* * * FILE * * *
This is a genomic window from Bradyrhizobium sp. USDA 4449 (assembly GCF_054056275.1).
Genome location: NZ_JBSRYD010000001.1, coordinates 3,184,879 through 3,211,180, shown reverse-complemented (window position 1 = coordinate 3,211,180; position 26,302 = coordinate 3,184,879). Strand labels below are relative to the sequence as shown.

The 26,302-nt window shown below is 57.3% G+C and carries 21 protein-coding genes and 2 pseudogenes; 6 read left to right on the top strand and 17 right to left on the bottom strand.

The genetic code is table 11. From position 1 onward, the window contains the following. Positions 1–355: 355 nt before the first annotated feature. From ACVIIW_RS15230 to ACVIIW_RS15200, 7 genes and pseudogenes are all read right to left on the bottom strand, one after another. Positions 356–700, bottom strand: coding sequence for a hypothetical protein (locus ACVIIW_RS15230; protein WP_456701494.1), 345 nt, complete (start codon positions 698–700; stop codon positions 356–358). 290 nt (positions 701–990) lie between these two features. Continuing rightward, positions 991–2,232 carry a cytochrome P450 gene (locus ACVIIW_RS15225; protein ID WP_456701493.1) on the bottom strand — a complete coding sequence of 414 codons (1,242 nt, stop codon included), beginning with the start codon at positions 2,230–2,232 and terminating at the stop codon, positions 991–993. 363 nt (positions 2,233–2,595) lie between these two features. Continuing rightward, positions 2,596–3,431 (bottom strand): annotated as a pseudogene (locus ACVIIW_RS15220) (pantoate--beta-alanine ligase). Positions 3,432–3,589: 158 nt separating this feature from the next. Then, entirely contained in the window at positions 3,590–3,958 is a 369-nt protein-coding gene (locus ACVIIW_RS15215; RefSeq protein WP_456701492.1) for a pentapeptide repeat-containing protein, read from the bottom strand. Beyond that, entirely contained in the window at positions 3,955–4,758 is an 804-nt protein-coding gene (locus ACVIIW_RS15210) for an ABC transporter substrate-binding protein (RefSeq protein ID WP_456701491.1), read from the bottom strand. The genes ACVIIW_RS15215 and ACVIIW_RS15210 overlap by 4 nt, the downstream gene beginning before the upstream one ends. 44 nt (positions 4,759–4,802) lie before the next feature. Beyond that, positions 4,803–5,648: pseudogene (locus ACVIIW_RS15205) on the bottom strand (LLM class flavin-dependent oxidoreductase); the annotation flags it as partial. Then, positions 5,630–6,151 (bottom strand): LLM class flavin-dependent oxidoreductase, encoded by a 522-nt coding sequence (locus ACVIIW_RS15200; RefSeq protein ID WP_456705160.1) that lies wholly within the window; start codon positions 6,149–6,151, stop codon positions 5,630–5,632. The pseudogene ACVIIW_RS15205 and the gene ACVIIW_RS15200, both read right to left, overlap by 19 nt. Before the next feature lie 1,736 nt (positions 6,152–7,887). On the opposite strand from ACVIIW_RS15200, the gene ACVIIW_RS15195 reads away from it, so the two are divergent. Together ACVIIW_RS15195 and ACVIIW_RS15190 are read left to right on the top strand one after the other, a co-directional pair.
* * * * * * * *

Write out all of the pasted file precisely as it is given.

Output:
This is a genomic window from Bradyrhizobium sp. USDA 4449 (assembly GCF_054056275.1).
Genome location: NZ_JBSRYD010000001.1, coordinates 3,184,879 through 3,211,180, shown reverse-complemented (window position 1 = coordinate 3,211,180; position 26,302 = coordinate 3,184,879). Strand labels below are relative to the sequence as shown.

The 26,302-nt window shown below is 57.3% G+C and carries 21 protein-coding genes and 2 pseudogenes; 6 read left to right on the top strand and 17 right to left on the bottom strand.

The genetic code is table 11. From position 1 onward, the window contains the following. Positions 1–355: 355 nt before the first annotated feature. From ACVIIW_RS15230 to ACVIIW_RS15200, 7 genes and pseudogenes are all read right to left on the bottom strand, one after another. Positions 356–700, bottom strand: coding sequence for a hypothetical protein (locus ACVIIW_RS15230; protein WP_456701494.1), 345 nt, complete (start codon positions 698–700; stop codon positions 356–358). 290 nt (positions 701–990) lie between these two features. Continuing rightward, positions 991–2,232 carry a cytochrome P450 gene (locus ACVIIW_RS15225; protein ID WP_456701493.1) on the bottom strand — a complete coding sequence of 414 codons (1,242 nt, stop codon included), beginning with the start codon at positions 2,230–2,232 and terminating at the stop codon, positions 991–993. 363 nt (positions 2,233–2,595) lie between these two features. Continuing rightward, positions 2,596–3,431 (bottom strand): annotated as a pseudogene (locus ACVIIW_RS15220) (pantoate--beta-alanine ligase). Positions 3,432–3,589: 158 nt separating this feature from the next. Then, entirely contained in the window at positions 3,590–3,958 is a 369-nt protein-coding gene (locus ACVIIW_RS15215; RefSeq protein WP_456701492.1) for a pentapeptide repeat-containing protein, read from the bottom strand. Beyond that, entirely contained in the window at positions 3,955–4,758 is an 804-nt protein-coding gene (locus ACVIIW_RS15210) for an ABC transporter substrate-binding protein (RefSeq protein ID WP_456701491.1), read from the bottom strand. The genes ACVIIW_RS15215 and ACVIIW_RS15210 overlap by 4 nt, the downstream gene beginning before the upstream one ends. 44 nt (positions 4,759–4,802) lie before the next feature. Beyond that, positions 4,803–5,648: pseudogene (locus ACVIIW_RS15205) on the bottom strand (LLM class flavin-dependent oxidoreductase); the annotation flags it as partial. Then, positions 5,630–6,151 (bottom strand): LLM class flavin-dependent oxidoreductase, encoded by a 522-nt coding sequence (locus ACVIIW_RS15200; RefSeq protein ID WP_456705160.1) that lies wholly within the window; start codon positions 6,149–6,151, stop codon positions 5,630–5,632. The pseudogene ACVIIW_RS15205 and the gene ACVIIW_RS15200, both read right to left, overlap by 19 nt. Before the next feature lie 1,736 nt (positions 6,152–7,887). On the opposite strand from ACVIIW_RS15200, the gene ACVIIW_RS15195 reads away from it, so the two are divergent. Together ACVIIW_RS15195 and ACVIIW_RS15190 are read left to right on the top strand one after the other, a co-directional pair.